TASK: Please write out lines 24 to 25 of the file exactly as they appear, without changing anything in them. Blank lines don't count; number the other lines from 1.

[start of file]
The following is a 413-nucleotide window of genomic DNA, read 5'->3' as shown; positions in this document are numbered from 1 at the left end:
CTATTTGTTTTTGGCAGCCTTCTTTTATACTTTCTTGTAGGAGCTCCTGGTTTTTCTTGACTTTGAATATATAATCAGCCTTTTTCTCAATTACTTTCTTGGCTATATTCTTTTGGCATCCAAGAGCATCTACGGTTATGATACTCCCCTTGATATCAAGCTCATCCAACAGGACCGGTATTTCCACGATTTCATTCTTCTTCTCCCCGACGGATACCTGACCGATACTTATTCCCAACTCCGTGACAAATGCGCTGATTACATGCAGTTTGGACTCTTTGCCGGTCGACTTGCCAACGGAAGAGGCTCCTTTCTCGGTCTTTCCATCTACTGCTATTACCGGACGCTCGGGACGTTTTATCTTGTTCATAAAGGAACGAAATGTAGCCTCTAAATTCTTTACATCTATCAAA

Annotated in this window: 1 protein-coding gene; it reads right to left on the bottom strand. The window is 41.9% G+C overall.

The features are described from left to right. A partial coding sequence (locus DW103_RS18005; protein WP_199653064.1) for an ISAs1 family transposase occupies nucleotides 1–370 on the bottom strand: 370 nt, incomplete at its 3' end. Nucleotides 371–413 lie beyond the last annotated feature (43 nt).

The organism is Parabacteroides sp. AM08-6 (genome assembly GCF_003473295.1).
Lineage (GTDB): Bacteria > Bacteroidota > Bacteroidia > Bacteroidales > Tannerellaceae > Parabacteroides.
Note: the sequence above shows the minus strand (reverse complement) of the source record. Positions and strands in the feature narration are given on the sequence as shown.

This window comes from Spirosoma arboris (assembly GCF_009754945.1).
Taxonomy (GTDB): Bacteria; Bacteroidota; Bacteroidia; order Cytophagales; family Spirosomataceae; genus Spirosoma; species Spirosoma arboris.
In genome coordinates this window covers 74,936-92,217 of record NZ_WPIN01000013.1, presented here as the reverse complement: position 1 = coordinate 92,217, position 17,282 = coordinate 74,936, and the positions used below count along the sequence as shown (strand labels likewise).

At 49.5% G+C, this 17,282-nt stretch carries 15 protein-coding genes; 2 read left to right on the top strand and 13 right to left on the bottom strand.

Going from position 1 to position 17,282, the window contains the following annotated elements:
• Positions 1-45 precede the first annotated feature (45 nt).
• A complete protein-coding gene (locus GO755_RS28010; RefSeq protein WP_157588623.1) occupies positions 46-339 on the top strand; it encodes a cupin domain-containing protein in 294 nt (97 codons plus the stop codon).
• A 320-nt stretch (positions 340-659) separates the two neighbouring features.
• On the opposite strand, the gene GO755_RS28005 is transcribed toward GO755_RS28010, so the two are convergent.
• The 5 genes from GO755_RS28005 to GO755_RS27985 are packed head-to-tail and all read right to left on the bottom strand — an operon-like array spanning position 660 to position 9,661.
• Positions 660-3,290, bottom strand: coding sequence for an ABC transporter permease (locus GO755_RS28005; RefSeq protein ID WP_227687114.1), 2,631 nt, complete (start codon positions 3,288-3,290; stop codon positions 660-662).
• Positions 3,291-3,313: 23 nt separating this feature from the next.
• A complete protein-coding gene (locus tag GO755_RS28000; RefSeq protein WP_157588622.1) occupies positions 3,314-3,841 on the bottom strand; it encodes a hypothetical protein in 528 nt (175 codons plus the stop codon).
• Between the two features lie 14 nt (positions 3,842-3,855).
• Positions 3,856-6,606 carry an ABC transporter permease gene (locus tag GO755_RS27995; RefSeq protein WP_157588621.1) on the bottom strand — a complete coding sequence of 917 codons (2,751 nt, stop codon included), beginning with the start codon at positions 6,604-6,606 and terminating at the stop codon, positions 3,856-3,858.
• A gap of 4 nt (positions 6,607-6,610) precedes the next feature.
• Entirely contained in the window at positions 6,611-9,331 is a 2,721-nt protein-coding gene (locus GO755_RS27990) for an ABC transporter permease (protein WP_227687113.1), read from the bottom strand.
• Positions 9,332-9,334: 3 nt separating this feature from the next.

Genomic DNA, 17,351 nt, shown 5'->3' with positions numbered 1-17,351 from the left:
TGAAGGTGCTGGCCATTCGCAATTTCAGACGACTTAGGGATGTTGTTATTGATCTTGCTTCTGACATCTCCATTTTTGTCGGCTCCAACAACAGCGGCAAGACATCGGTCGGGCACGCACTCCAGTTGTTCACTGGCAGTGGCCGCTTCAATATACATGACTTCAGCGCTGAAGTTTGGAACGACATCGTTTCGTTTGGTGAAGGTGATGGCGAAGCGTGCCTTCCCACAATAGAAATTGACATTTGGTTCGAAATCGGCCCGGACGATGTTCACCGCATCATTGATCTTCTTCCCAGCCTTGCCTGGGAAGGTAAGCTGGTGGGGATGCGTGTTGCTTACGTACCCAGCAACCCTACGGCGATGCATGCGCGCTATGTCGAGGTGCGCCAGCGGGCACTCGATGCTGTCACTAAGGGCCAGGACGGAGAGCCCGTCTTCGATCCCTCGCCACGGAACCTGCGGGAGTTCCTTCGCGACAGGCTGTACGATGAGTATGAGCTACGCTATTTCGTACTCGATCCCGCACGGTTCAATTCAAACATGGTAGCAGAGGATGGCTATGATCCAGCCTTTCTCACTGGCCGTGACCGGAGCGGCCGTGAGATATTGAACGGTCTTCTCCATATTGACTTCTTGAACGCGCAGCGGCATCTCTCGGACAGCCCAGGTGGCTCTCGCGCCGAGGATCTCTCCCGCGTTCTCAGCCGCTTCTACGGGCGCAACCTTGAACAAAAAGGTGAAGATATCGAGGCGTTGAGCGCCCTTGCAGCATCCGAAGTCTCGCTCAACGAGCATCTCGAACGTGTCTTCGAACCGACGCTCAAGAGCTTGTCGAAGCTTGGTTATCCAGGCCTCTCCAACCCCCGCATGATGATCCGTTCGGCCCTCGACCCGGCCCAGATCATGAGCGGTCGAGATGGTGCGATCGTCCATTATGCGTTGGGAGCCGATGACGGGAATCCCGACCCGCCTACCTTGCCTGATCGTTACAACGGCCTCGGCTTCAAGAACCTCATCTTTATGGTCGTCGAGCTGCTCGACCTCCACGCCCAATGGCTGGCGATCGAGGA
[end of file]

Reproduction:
• Entirely contained in the window at positions 6,611-9,331 is a 2,721-nt protein-coding gene (locus GO755_RS27990) for an ABC transporter permease (protein WP_227687113.1), read from the bottom strand.
• Positions 9,332-9,334: 3 nt separating this feature from the next.